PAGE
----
Medicine Poisoning Sends Thousands of Kids to ER Annually [AUDIO]
The report, Keeping Families Safe Around Medicine, finds that a poison control center receives a call about a potential medicine poisoning for a child age five and under every minute of every day, and young children visit the emergency room 64,000 times each year due to medicine poisoning.
In three out of four cases, the child got the medicine from a parent or grandparent, according to the report. Since 2005, there has been a 23 percent increase in the number of grandparents living with their grandchildren, and 13 percent of grandparents care for a grandchild on a regular basis.
"It's known that older adults take more medications than younger adults and while parents and grandparents know to keep medications up and out of the reach of kids, grandparents may not always keep their medication in a child resistant container," said Kate Carr, president and CEO of Safe Kids Worldwide. "They may put it in a daily pill counter or an easy to open container."
According to the research, more than half of respondents said they would not think to call the Poison Help Number, but in seven out of 10 calls, the child can be treated at home with no trip to the emergency room needed. Nearly 500,000 calls are made per year to a poison control center.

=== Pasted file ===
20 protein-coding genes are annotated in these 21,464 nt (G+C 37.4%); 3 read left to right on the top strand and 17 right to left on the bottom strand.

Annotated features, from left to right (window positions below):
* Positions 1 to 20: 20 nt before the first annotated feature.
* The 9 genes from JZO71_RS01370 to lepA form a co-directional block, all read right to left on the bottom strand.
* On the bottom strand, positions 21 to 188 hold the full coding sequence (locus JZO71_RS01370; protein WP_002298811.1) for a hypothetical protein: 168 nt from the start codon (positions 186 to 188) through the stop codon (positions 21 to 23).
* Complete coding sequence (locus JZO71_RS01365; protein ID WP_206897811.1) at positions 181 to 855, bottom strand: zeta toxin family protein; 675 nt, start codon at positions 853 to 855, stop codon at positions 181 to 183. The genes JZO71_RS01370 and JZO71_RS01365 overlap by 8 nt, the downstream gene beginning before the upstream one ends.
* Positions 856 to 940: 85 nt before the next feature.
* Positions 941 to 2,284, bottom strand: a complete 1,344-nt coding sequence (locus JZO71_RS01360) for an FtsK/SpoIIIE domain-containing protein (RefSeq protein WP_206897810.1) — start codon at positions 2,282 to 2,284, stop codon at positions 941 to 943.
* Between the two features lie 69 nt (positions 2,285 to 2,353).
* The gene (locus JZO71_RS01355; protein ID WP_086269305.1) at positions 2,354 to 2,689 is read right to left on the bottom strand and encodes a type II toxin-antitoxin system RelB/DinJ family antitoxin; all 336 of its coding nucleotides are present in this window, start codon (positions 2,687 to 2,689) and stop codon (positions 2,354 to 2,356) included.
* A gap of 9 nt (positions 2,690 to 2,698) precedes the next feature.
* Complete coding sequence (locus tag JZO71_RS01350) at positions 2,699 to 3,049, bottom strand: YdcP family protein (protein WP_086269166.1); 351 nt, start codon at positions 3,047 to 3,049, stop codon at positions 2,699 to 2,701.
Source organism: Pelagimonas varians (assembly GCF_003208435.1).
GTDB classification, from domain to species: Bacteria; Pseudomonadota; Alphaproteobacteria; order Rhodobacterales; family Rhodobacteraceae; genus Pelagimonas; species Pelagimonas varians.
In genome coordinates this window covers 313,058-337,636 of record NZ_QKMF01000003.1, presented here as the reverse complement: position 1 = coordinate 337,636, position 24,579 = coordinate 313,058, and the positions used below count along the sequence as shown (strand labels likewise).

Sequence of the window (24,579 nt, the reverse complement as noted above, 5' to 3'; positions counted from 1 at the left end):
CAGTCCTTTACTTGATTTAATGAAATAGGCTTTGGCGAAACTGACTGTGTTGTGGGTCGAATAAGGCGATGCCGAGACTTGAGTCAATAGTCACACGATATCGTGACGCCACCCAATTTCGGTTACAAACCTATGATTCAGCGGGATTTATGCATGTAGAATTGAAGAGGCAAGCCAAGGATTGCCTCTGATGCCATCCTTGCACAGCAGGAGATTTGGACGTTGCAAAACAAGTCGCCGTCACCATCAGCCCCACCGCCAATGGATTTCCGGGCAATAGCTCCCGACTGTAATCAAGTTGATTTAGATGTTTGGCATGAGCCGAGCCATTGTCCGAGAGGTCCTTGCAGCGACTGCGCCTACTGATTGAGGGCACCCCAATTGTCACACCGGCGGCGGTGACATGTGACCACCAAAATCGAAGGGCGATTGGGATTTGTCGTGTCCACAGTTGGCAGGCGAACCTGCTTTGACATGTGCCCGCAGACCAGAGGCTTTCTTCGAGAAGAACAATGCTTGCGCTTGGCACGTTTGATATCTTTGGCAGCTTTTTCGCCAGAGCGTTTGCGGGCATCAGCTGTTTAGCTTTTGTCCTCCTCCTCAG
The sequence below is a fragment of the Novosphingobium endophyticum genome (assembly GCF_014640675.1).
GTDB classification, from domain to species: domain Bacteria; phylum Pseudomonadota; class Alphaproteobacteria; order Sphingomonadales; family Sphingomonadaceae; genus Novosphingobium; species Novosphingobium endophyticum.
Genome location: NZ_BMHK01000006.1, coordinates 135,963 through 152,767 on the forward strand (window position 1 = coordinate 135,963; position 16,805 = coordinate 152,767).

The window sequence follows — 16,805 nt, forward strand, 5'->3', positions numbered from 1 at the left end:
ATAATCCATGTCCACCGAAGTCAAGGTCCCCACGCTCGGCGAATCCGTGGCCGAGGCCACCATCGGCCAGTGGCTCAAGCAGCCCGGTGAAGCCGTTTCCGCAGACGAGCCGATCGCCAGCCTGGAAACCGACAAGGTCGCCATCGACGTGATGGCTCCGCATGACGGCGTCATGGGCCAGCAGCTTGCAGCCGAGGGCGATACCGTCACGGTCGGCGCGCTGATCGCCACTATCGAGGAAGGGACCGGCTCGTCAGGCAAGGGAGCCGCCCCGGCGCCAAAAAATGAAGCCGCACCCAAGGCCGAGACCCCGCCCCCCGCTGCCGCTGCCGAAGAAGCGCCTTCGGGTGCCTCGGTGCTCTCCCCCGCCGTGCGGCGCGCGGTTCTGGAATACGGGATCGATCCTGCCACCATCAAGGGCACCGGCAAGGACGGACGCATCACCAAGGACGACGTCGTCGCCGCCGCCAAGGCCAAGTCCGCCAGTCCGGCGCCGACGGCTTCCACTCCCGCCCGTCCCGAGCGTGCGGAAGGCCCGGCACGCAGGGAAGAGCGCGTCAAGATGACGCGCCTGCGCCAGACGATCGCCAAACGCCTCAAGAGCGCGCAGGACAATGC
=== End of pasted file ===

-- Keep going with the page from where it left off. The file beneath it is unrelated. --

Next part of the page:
"If you're child is not in great distress -- if they are breathing fine, call the number," Carr said. "It can give you great information and you will know immediately what to do to take care of your child."
The number is 1-800-222-1222.
So, what can you do to prevent medications from getting into the hands of your children? Carr said to take a look around your home.
"You'll probably see that some things may be out either on a night stand, on a kitchen counter or even in a purse that should be tucked up and away," Carr said. "You have to remember that it's important every single time to keep medication up and away and out of the reach of children."
For tips on safe storage, safe dosing and safe disposal of medicine, visit safekids.org.